Immigrants from 29 nations take the Oath of Allegiance for Naturalized Citizens on July 4.
(Matthew Hay Brown, Baltimore Sun)

Mayor Stephanie Rawlings-Blake's report on strategies to attract immigrants to Baltimore offers dozens of recommendations, but for those who are not immigrants or connected to the immigrant community, it may raise two big questions. First, at a time when the national debate about immigration policy focuses on what to do about those who entered the country illegally, the report makes no distinction whatsoever between immigrants who are citizens, those who are legal aliens or those who have no documentation at all. Is that in our best interests? And second, given that the existing population of Baltimore has challenges enough of its own, why should the city be devoting resources to helping those who don't even live here yet?

The answer to the first question is that what Baltimore stands to gain from an influx of immigrants does not much depend on their legal status. Ms. Rawlings-Blake has set a goal of attracting 10,000 new families to the city over the next decade, and in terms of securing Baltimore's future vibrancy, there can be no greater ambition. More people means a more vibrant economy, fewer vacant houses and greater investment that would have spill-over effects on crime, education and any number of other challenges Baltimore faces.


Immigrants are a natural place to look for population growth, both because the city's historical identity as a landing place for those from other countries and because the number of immigrants here has been on the upswing in recent years. After hitting a low of 23,467 in the 1990 Census, the number of foreign born city residents jumped back to more than 44,000 in 2010 — and that's only about half of what it once was. Baltimore's immigrants are predominantly from Latin America, but the city also has substantial Asian and African populations.

And contrary to the notion that immigrants — documented or otherwise — are a drag on the economy, they have workforce participation rates significantly higher than Baltimore's native-born population and a lower unemployment rate. They pay taxes and stimulate the local economy. Moreover, their rate of business ownership is far higher than their share of the population would warrant; a 2012 report from the Fiscal Policy Institute's Immigration Research Initiative found that immigrants made up 9 percent of Baltimore's population but 12 percent of the workforce and a remarkable 21 percent of business owners. Opponents of illegal immigration often contend that those who broke the nation's immigration laws are prone to crime, but the reality is that those who come to this country — through whatever means — are prone to entrepreneurship. Baltimore could certainly use more of that.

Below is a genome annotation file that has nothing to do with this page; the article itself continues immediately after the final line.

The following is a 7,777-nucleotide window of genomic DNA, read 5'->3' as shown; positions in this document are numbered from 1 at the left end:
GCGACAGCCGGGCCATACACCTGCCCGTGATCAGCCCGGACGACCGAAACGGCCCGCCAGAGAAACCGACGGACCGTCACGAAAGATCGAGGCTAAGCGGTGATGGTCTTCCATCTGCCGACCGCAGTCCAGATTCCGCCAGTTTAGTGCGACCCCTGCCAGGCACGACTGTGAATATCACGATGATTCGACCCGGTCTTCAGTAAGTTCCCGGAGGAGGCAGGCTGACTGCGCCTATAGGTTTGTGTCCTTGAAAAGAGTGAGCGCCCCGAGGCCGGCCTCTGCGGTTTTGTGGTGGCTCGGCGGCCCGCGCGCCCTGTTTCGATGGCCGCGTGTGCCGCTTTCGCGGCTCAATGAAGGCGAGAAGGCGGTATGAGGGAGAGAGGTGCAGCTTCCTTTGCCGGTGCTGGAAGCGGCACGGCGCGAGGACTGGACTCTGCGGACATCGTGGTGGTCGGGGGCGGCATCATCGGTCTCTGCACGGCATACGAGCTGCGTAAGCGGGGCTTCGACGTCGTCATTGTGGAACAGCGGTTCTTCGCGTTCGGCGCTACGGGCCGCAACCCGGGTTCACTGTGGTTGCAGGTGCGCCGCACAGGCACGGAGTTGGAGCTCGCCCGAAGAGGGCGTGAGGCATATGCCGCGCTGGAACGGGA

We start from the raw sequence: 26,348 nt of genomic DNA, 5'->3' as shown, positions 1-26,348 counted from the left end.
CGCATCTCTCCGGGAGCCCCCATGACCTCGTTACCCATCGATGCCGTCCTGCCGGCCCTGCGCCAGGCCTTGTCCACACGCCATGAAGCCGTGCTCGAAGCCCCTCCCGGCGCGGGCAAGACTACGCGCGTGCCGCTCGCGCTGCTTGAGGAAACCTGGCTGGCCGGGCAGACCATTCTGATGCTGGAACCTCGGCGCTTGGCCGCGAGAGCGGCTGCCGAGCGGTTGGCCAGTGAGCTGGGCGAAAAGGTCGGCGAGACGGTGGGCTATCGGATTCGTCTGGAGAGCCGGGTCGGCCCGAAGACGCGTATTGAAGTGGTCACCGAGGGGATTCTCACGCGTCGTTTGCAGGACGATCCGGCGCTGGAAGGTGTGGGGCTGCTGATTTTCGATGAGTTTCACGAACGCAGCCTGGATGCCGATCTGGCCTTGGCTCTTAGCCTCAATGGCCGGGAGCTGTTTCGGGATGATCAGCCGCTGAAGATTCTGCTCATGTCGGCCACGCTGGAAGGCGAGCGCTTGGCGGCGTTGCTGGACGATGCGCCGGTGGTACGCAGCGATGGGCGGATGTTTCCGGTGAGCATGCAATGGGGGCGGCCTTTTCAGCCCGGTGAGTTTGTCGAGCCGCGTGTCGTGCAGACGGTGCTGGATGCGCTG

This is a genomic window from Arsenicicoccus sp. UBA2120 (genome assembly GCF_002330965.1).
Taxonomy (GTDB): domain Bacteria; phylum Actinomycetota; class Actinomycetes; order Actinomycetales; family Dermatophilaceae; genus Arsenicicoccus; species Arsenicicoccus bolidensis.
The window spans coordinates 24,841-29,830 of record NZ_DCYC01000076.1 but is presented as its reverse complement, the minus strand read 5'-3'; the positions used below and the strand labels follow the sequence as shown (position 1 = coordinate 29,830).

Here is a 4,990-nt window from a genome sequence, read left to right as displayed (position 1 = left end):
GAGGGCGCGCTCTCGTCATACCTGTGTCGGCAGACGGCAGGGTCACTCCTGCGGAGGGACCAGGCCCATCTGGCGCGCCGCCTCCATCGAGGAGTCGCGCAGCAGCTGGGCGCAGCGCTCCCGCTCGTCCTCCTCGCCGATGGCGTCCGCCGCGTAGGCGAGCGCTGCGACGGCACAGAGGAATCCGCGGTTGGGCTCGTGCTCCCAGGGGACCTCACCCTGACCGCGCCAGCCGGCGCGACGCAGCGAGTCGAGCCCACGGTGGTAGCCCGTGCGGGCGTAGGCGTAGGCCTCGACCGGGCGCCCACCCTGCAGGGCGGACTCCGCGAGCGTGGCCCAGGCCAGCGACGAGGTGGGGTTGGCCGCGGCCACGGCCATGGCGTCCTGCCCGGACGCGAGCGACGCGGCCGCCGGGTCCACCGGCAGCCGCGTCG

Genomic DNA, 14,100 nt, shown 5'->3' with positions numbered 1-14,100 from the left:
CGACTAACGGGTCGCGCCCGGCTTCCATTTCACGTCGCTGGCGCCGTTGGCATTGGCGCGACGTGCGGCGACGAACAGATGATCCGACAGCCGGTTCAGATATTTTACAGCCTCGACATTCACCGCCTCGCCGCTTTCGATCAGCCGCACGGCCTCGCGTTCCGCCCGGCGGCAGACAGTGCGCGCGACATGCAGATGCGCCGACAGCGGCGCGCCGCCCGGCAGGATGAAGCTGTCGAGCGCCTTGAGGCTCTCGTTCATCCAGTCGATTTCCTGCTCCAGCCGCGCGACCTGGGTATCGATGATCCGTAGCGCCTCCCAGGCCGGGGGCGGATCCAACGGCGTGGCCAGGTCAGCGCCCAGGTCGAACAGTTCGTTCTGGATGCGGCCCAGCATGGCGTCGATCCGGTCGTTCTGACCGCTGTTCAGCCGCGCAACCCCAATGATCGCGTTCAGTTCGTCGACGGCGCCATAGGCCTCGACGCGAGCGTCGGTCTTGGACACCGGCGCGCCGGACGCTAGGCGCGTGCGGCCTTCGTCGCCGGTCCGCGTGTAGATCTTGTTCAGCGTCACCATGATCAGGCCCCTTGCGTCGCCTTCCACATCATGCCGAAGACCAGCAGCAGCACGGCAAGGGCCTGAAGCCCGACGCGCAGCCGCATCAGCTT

But what about the wisdom and fairness of expending effort to recruit new Baltimoreans rather than helping build up those who are already here? There's a good answer to that question, too, which is that the bulk of the steps the city is contemplating would be of use to residents whether they are immigrants or not, and those that are focused specifically on the needs of the non-native born population, at least in the initial phases of the plan, are quite modest.

Members of the task force that worked on the recommendations identified public safety as a major concern for potential new residents — just as it is for existing ones. Immigrants often come from countries where the police were not trusted, and sadly, that is often the case for native Baltimoreans as well — a perception that is fostered by cases of corruption or unnecessary use of force by officers. The recommendation that the Baltimore police "reiterate their role in protecting the public regardless of race, country of origin, language and immigrant status" should be something we can all agree on. And to the extent that those efforts focus specifically on immigrants, that's a benefit to the broader community as well. If an immigrant is reluctant to report a robbery out of distrust for the police, it masks the true extent of crime in the city and eliminates the possibility that the police can take a dangerous criminal off the streets.

Many of the other ideas would similarly benefit all groups — for example, making small business owners eligible for Live Near Your Work grants, expanding programs that inform renters of their legal rights, fostering a "rent to own" model through the city's Vacants to Value program, researching the needs of Baltimore's business community and developing web portals explaining how to access city services. The truly immigrant-specific parts of the plan include things the city should be doing anyway, such as establishing liaisons to immigrant communities and boosting translation services for city agencies, and they mainly involve relatively minimal investments.

The goal of attracting more immigrants to Baltimore would be of great benefit to the city as a whole, and so would the strategies for getting there. This effort deserves Baltimore's support.

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